Australia will require video streaming platforms to offer a certain number of Australian-produced titles by mid-2024, the government announced Jan. 30. The policy is part of a five-year push by the country to restore Australian culture through arts and entertainment, especially the cultures of Aboriginal peoples.
This isn’t the first time a country has tried to elevate its own cultures in film and media. In Canada, at least 35 percent of popular music on the radio must be Canadian according to requirements instituted in 1971. France holds that 60 percent of films broadcast on television networks be produced in the E.U., of which 40 percent must be French. The country also ruled in 2021 streaming platforms must invest 20 to 25 percent of revenue earned in France in local content.
Streaming is the latest medium to be hit with the decades-old requirements as it becomes an increasingly dominant entertainment channel across the world.
“Streaming has the incredible ability to flow across borders in a way broadcast is still scrambling to do,” said Michael Kackman, a University of Notre Dame professor and television historian. This makes overseas content more accessible, but it also means Hollywood productions, with their massive budgets, can overshadow independent and locally-produced films and television in overseas markets. The quotas are an attempt to protect national cultures but also create viable economic models for a country’s own filmmaking industry, Kackman said.
The push for local media in non-U.S. markets stems from the large number of U.S. titles on global streaming platforms. American movies and television account for 92 percent of content on Disney+, 91 percent on AppleTV+ and 48 percent on Amazon Prime Video, according to a report published last year. The percent of U.S. titles on Netflix varies from 36 to 44 percent based the territory, and while this statistic is low compared to other platforms, Netflix still isn’t necessarily driving local video production. Less than 8 percent of domestically produced media on Netflix appears in their respective markets, the report found.
“Media consumption is essential to how we understand ourselves,” so it is reasonable for countries to want their own cultures represented in the media available to their inhabitants, Kackman said. Media can additionally contribute to shared cultural experiences that unite groups of the same citizenship, he said.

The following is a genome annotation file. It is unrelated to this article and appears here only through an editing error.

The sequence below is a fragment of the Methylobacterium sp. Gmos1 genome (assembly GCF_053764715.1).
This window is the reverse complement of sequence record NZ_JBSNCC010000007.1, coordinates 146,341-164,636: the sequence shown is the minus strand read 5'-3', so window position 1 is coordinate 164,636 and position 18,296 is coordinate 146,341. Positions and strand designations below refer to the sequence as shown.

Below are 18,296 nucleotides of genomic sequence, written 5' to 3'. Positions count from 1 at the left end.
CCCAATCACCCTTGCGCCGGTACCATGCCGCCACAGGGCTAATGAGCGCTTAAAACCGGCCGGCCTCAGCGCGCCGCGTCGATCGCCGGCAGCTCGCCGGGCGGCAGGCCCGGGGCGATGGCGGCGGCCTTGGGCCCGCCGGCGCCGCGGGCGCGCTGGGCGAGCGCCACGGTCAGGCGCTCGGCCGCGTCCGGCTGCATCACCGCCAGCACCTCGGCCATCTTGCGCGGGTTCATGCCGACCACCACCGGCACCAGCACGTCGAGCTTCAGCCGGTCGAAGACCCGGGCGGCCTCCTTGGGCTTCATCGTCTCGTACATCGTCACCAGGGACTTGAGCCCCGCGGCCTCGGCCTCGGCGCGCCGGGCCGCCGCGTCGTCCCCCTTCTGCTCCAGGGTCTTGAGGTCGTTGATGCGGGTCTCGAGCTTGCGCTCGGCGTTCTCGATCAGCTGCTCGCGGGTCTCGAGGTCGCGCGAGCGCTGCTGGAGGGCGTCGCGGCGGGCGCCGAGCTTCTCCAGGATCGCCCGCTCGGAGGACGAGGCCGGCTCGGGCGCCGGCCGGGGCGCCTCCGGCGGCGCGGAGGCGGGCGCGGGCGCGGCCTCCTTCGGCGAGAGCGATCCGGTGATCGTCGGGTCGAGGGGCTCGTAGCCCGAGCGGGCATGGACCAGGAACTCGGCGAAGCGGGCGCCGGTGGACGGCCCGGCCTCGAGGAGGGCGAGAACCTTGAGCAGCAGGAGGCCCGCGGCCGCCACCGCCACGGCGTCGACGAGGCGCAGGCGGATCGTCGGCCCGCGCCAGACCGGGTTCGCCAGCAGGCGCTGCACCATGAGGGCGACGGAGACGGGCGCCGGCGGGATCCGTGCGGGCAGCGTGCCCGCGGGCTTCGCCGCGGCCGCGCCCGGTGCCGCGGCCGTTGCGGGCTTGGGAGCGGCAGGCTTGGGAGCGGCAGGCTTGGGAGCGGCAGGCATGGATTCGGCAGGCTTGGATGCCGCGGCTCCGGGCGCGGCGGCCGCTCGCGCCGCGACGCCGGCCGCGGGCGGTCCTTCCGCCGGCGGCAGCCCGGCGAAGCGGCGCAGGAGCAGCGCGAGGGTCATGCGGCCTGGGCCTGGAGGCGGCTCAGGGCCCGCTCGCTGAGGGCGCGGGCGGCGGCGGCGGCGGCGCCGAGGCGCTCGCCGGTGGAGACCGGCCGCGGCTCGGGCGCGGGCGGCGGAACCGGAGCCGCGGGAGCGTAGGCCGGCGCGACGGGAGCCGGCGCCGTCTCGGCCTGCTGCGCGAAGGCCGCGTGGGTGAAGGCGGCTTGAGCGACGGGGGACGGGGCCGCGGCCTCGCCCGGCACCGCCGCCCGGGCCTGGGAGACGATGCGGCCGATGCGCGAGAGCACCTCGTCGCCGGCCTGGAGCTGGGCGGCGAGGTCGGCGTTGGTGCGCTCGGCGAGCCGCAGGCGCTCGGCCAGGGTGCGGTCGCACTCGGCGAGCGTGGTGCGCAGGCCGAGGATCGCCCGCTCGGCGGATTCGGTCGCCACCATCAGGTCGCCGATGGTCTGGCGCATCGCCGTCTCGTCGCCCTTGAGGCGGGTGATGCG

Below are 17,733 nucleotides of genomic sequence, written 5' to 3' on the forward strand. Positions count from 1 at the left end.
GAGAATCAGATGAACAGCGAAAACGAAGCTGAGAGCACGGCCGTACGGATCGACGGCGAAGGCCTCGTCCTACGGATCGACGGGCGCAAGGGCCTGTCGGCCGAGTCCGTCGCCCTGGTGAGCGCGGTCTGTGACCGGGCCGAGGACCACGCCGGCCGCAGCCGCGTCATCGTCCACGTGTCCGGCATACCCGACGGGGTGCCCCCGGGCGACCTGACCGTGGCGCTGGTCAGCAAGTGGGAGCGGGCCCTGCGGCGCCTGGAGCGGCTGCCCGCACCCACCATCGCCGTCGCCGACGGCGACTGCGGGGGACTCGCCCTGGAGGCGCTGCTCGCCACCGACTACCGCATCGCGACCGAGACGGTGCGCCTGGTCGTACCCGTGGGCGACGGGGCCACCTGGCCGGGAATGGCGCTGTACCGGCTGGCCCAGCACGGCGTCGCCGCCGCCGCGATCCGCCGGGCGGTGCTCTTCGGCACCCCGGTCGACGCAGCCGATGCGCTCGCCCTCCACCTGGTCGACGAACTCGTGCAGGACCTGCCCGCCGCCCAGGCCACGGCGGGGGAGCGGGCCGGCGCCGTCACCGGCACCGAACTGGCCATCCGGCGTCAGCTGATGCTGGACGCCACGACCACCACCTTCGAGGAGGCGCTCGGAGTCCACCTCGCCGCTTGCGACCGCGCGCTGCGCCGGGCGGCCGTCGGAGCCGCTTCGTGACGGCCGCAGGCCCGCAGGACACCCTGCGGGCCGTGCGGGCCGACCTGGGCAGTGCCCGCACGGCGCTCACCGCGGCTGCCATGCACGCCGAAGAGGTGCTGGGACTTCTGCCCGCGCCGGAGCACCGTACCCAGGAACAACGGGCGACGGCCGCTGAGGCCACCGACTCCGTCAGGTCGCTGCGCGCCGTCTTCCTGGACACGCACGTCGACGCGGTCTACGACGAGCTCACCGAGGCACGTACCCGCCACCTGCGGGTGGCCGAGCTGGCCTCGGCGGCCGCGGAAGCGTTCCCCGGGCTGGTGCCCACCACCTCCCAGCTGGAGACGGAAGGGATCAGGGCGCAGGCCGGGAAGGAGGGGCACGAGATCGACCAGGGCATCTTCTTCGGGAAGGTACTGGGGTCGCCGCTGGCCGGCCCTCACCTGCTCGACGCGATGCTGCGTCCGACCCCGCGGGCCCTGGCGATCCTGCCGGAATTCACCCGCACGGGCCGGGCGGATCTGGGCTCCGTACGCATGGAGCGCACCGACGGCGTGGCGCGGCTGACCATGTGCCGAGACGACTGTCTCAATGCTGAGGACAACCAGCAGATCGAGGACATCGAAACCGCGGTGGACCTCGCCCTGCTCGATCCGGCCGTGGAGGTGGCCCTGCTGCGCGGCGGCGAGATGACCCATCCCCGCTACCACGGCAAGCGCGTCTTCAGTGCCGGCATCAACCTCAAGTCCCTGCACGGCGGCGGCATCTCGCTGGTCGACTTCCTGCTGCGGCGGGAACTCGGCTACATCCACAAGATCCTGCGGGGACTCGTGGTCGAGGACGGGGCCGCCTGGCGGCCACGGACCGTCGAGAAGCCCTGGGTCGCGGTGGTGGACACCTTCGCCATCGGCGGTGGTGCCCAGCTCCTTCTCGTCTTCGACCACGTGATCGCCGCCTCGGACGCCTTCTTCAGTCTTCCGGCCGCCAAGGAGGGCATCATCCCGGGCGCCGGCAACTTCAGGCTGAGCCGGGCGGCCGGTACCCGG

Do quotas for culture work?
The success of the quotas is evidenced by France’s thriving film industry, said Laura Mason, a Johns Hopkins University film and media professor. France has additional film distribution requirements in place that ensure French films won’t be eclipsed by American films in the box office. Critically acclaimed French movies like A Tale of Love and Desire (2021) and One Fine Morning (2022) were both underwritten by French production companies and might not have had the same success without France’s regulations, she said.
Others argue viewers just want the best entertainment. Consumers only have a limited amount of time each day, so they will spend it with quality content, regardless of if its locally produced or not, said Jimmyn Parc, who has taught and researched film at universities in Malaysia, France and Korea. Squid Game’s international boom is an example, he said. “They believe they can protect local industry, but it might not actually work,” he said. Consumers will ignore the locally made shows they don’t want to watch and find ways to watch the foreign ones they do, he said.
Australia has a long history of requiring 55 percent of its free-to-air television programming be Australian, so the country was blindsided by the explosion of streaming in recent years, said Kackman, the Notre Dame professor.
Netflix doesn’t oppose Australia’s regulations, but it wants the quotas to be sustainable, equitable and evidence-based, a Netflix spokesperson said via email. AppleTV+, Disney+ and Amazon Prime Video didn’t respond to requests for comments.